Got an e-mail from Michael Naessens, self-styled "King of Philadelphia Craft Beer." Seems he's laboring under some misapprehensions about what a blog is, even though he writes one himself at myspace (no, I'm not going to link to it; Google it, like I did):
"...you should have contacted me first to explain if you took issue by the way. I believe as a reporter that is proper technique, but we all make mistakes, the important thing is craft beer thrives."
See, Michael, I'm not reporting. It's a blog. I'm making comments on what I see around me, what I hear, what I taste. If I wanted to get your spin on it, I would have contacted you. But the whole idea of a blog is to put out my spin on things.
Michael's interesting spin on things is that "King of Philadelphia Craft Beer" actually means something more like "champion," as in someone who champions craft beer in Philadelphia. You know...if he'd said that, I would have found it much less ludicrous, so much so that I probably wouldn't have written anything. But..."king?"
Still, he did say further along that he would "not respond ever again to negative actions with a negative response, no matter what happens." So we've got that to look forward to.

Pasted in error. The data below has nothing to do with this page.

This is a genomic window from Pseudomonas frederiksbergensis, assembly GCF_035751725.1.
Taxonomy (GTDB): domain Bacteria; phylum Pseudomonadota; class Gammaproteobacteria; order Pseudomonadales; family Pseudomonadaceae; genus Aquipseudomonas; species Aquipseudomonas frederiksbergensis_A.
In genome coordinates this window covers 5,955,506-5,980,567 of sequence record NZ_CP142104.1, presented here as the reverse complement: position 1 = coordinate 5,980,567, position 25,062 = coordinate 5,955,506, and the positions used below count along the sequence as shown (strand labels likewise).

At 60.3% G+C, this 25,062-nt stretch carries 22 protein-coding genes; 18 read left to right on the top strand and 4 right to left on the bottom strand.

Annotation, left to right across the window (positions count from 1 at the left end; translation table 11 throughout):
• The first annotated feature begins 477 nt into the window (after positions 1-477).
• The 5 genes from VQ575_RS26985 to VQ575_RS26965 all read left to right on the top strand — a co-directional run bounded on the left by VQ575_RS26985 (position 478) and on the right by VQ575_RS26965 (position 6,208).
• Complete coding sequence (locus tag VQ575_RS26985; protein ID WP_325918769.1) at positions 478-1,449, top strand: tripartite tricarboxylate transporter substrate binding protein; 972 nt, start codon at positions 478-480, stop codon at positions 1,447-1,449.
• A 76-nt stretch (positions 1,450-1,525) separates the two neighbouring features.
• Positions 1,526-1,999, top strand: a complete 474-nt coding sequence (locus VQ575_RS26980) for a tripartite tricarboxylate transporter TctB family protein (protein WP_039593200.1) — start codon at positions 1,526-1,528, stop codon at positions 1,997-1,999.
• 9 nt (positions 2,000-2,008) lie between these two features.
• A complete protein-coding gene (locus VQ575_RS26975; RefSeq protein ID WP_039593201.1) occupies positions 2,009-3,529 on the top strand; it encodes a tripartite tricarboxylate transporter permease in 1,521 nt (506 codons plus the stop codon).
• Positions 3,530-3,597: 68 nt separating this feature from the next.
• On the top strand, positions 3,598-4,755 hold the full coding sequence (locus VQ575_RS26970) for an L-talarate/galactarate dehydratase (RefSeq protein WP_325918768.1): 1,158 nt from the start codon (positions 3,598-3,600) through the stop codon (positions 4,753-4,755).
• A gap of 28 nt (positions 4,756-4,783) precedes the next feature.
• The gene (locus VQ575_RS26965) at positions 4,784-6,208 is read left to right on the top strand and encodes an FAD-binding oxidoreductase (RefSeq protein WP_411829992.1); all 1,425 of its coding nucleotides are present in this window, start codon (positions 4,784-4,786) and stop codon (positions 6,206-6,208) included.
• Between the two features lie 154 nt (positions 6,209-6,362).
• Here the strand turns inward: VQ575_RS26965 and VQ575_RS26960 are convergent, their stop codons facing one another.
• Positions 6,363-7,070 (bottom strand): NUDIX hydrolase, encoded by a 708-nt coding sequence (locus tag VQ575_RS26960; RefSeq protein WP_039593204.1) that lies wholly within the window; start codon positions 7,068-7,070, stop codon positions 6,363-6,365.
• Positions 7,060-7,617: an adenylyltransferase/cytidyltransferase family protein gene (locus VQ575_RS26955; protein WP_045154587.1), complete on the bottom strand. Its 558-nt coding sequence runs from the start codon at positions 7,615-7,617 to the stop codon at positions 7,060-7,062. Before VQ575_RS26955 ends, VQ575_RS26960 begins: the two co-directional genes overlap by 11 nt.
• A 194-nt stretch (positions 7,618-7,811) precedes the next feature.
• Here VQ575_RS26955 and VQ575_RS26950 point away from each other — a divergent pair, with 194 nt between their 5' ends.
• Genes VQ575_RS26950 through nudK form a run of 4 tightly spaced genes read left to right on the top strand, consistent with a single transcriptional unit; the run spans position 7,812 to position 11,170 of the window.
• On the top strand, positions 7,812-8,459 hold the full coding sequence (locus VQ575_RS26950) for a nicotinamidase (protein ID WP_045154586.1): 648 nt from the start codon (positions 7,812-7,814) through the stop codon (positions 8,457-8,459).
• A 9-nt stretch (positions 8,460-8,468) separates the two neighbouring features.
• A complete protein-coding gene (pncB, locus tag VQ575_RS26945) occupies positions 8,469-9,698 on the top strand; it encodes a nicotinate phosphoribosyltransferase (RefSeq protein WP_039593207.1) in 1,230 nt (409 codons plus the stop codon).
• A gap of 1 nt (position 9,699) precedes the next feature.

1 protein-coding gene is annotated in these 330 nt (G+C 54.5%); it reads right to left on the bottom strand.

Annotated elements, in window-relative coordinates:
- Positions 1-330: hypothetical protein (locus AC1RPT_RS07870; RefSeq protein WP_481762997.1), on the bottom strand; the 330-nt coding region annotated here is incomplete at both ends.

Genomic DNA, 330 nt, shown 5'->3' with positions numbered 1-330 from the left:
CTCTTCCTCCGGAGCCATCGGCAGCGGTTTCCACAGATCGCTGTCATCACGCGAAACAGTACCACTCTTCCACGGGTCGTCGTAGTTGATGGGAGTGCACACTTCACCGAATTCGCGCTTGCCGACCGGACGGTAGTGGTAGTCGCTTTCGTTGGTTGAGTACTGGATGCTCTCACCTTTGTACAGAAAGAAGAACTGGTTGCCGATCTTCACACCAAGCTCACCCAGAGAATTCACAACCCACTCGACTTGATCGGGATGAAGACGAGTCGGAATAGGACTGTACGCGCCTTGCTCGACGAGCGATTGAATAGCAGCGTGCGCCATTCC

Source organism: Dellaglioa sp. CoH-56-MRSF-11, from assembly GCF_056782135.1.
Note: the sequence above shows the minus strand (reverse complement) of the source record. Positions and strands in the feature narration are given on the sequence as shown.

Which is actually a pretty great thing, if he's serious. Because Eulogy is a cool place, and has a lot of very good beer that Naessens has introduced to a whole new crowd of drinkers, not "the usual suspects." I think Beneluxx Broad Axe will probably be pretty neat, too. And if Naessens could just take that coolness, and neatness, and thriving business, and be happy with it, the craft beer scene in Philadelphia would be better off for it. We don't need the constant snarky comparisons with Monk's. Get on with your business, make with the coolness, serve good beer and enjoy life.
Michael, if you're reading (and now I know you are...), that's called praise. Here's more, from my January "Best of 2006" Buzz on my website:
Most surprising Philly area bar I was in this year: Eulogy. After giving Eulogy the shit for years -- and from my experiences, they deserved it -- I had a great time there this year, on three different occasions. Good beer selection, reasonable prices, great service, and yes, excellent frites. Impressive. With Triumph opening across the street in early spring, and a local constellation of beer spots that includes the Khyber, Brownie's, Race Street Cafe, City Tavern, and the Society Hill Hotel...it might even be worth parking in Old City. Cheers, Michael!
Like the man said: the important thing is craft beer thrives. At every establishment.